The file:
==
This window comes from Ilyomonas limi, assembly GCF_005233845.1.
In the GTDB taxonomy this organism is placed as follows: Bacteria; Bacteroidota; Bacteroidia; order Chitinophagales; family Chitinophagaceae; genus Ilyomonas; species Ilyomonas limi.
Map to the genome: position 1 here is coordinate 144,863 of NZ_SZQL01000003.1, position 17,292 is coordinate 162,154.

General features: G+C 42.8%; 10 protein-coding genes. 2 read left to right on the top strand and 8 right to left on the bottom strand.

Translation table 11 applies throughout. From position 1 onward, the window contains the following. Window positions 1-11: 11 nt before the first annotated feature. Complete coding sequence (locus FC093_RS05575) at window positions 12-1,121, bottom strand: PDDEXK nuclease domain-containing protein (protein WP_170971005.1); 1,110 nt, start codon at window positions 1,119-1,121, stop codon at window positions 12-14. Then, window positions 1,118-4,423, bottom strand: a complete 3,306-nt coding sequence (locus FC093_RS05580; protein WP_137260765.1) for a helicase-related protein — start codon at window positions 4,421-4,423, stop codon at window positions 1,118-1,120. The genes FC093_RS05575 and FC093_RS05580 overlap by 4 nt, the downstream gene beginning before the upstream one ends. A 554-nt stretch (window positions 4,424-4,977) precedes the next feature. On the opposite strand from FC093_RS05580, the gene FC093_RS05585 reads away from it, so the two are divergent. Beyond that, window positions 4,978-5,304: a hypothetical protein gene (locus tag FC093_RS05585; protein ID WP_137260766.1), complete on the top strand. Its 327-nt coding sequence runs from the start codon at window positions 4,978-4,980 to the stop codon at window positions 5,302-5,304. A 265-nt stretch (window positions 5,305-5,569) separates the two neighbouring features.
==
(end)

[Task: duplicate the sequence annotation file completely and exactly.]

This window comes from Ilyomonas limi, assembly GCF_005233845.1.
In the GTDB taxonomy this organism is placed as follows: Bacteria; Bacteroidota; Bacteroidia; order Chitinophagales; family Chitinophagaceae; genus Ilyomonas; species Ilyomonas limi.
Map to the genome: position 1 here is coordinate 144,863 of NZ_SZQL01000003.1, position 17,292 is coordinate 162,154.

General features: G+C 42.8%; 10 protein-coding genes. 2 read left to right on the top strand and 8 right to left on the bottom strand.

Translation table 11 applies throughout. From position 1 onward, the window contains the following. Window positions 1-11: 11 nt before the first annotated feature. Complete coding sequence (locus FC093_RS05575) at window positions 12-1,121, bottom strand: PDDEXK nuclease domain-containing protein (protein WP_170971005.1); 1,110 nt, start codon at window positions 1,119-1,121, stop codon at window positions 12-14. Then, window positions 1,118-4,423, bottom strand: a complete 3,306-nt coding sequence (locus FC093_RS05580; protein WP_137260765.1) for a helicase-related protein — start codon at window positions 4,421-4,423, stop codon at window positions 1,118-1,120. The genes FC093_RS05575 and FC093_RS05580 overlap by 4 nt, the downstream gene beginning before the upstream one ends. A 554-nt stretch (window positions 4,424-4,977) precedes the next feature. On the opposite strand from FC093_RS05580, the gene FC093_RS05585 reads away from it, so the two are divergent. Beyond that, window positions 4,978-5,304: a hypothetical protein gene (locus tag FC093_RS05585; protein ID WP_137260766.1), complete on the top strand. Its 327-nt coding sequence runs from the start codon at window positions 4,978-4,980 to the stop codon at window positions 5,302-5,304. A 265-nt stretch (window positions 5,305-5,569) separates the two neighbouring features.